I reckon it’s time to once again accommodate Thirsty’s request for regular dart league updates.  Last night my team (The Dillinger’s Dartitis Quarintine) played the boys from Friends Bar.  This bar is not my favorite venue by a long shot.  I wrote a review of the joint way back in 2009 and suffice to say things have not improved.  It’s dirty, dark, and dank.  And they don’t serve draft beer.  So I settled for large bottles of OB at W5000 a pop.  To be fair though, the boards were in excellent condition and the lighting of said boards was also better than I remember.  And the bartender was friendly, efficient, and well-decorated.

The "dragon" in the dungeon.  Don't recall her name, but she is the sister of the waitress at Dillinger's.  I'm not much for tattoos, but I'll admit her ink was excellent.

The “dragon” in the dungeon. Don’t recall her name, but she is the sister of the waitress at Dillinger’s. I’m not much for tattoos, but I’ll admit her ink was excellent.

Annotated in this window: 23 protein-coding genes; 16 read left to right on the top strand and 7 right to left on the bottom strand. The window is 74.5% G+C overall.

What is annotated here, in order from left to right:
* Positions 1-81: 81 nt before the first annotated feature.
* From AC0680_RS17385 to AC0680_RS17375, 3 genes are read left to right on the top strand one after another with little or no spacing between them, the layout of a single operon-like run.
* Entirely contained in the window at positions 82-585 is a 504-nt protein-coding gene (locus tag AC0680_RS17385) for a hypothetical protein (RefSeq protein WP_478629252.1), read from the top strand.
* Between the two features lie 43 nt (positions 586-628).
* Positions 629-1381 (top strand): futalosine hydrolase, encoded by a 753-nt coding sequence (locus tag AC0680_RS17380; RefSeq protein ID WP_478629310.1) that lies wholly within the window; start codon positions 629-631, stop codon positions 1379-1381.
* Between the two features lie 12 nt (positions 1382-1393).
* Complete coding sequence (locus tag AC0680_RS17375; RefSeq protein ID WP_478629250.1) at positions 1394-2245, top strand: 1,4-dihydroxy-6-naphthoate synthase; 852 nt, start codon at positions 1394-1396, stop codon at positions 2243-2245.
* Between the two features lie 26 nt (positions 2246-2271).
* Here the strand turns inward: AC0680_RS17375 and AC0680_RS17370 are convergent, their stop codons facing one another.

Our team suffered another ass-kicking, which makes us 0-3 on the season.  I’m playing in the “A” division, but I am not throwing “A” division darts.  I went 0-3 in singles, 2-1 and 1-2 in doubles.  I just can’t seem to hang with the big boys these days, which is frustrating.  Ah well, nothing to do but keep throwing and hope for better results.

On Sunday I attended a surprise birthday party for my buddy Matt (and potential future boss) at Shenanigans.  It actually was a surprise for me because I showed up by chance without an invite.  I felt a little weird about that, but the next day I noticed that I had been sent a message asking me to come.  Anyway, we did an impromptu tourney and I drew Matt as my partner.  We managed a second place finish, but had I thrown even marginally better we could (and should) have won the damn thing.  I couldn’t help but feel I let the birthday boy down.  Ah well.